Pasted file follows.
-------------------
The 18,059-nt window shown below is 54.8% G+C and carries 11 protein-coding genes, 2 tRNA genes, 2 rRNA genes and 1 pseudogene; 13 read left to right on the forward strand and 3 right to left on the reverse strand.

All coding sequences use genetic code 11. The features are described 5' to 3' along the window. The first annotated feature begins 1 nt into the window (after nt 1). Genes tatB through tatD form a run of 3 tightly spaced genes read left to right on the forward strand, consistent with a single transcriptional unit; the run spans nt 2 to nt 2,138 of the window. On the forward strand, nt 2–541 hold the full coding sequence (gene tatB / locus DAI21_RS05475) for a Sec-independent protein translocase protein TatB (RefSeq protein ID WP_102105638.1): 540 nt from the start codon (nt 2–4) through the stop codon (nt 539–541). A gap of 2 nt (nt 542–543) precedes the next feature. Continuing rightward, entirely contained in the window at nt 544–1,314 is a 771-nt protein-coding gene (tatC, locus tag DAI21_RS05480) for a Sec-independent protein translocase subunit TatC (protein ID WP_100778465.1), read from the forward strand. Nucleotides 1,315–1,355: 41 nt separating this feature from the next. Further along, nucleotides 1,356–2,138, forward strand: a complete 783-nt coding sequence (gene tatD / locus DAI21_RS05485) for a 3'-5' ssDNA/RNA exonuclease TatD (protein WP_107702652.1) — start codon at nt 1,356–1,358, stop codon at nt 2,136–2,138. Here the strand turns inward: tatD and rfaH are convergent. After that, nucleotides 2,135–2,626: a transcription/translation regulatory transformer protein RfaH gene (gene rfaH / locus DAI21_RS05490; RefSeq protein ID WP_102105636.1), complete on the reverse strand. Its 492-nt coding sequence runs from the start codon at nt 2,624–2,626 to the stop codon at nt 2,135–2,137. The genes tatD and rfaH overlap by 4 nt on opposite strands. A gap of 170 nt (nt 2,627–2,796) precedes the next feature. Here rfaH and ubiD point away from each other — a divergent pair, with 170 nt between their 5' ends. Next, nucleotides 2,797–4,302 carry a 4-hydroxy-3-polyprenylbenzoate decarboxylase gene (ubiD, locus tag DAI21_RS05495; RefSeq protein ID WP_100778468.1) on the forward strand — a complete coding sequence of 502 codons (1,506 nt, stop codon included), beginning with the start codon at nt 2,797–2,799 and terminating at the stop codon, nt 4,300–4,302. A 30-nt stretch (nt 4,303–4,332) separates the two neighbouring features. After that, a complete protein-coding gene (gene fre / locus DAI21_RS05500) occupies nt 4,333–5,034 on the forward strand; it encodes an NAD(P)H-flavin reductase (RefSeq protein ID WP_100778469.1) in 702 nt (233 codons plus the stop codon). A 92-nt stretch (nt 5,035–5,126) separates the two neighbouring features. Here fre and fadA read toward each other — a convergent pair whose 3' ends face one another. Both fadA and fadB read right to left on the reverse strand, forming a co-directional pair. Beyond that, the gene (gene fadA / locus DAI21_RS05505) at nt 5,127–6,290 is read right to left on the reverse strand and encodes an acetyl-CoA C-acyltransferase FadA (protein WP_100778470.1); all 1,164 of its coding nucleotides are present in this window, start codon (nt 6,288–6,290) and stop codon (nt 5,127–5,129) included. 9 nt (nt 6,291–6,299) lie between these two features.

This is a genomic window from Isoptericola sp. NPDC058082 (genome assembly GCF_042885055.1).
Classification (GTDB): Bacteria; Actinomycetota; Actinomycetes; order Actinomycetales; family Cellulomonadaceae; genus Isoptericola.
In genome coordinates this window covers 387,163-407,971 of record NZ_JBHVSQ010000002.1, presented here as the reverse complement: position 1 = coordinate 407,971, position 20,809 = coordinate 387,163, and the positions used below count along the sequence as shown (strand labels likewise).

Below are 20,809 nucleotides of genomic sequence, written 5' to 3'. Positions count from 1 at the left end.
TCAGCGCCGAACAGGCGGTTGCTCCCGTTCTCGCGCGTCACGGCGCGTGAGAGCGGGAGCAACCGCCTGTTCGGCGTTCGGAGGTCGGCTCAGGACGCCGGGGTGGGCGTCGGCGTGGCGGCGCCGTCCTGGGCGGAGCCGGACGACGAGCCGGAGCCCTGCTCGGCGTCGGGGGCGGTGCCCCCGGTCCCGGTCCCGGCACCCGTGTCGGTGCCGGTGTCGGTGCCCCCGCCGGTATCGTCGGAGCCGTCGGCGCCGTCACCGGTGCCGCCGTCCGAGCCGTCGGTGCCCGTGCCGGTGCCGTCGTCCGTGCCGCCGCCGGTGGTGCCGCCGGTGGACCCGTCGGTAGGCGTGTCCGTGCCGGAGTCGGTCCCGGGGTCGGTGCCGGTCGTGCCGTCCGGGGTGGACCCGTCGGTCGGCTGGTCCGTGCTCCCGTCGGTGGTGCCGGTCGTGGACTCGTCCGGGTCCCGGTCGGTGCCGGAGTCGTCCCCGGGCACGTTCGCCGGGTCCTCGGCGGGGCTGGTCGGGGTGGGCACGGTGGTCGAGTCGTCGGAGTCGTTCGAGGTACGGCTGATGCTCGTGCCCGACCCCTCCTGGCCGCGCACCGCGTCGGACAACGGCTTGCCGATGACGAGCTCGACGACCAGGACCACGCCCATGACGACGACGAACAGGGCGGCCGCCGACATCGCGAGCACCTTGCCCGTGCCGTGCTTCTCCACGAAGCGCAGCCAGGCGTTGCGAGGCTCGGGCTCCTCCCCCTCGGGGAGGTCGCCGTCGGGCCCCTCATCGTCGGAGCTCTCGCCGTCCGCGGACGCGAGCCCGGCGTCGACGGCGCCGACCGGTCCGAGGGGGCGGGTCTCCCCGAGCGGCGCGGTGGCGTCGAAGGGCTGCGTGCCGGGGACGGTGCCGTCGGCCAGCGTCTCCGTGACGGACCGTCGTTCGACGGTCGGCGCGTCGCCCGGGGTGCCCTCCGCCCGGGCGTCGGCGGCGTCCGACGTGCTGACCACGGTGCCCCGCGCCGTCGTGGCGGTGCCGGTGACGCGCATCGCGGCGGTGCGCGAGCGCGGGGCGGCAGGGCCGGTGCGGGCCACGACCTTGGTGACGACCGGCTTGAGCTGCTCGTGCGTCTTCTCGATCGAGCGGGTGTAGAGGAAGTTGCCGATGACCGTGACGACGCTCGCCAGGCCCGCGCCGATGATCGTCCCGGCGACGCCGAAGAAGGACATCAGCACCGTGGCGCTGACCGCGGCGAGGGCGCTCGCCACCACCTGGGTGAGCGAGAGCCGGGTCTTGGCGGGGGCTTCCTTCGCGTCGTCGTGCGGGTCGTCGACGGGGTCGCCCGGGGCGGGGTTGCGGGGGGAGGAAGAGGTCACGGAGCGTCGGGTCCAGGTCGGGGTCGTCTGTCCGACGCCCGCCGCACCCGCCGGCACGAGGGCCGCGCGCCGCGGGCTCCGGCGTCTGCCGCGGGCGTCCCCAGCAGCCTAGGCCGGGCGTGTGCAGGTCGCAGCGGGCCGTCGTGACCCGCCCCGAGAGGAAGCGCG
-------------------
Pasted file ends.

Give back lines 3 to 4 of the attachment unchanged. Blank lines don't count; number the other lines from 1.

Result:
This is a genomic window from Isoptericola sp. NPDC058082 (genome assembly GCF_042885055.1).
Classification (GTDB): Bacteria; Actinomycetota; Actinomycetes; order Actinomycetales; family Cellulomonadaceae; genus Isoptericola.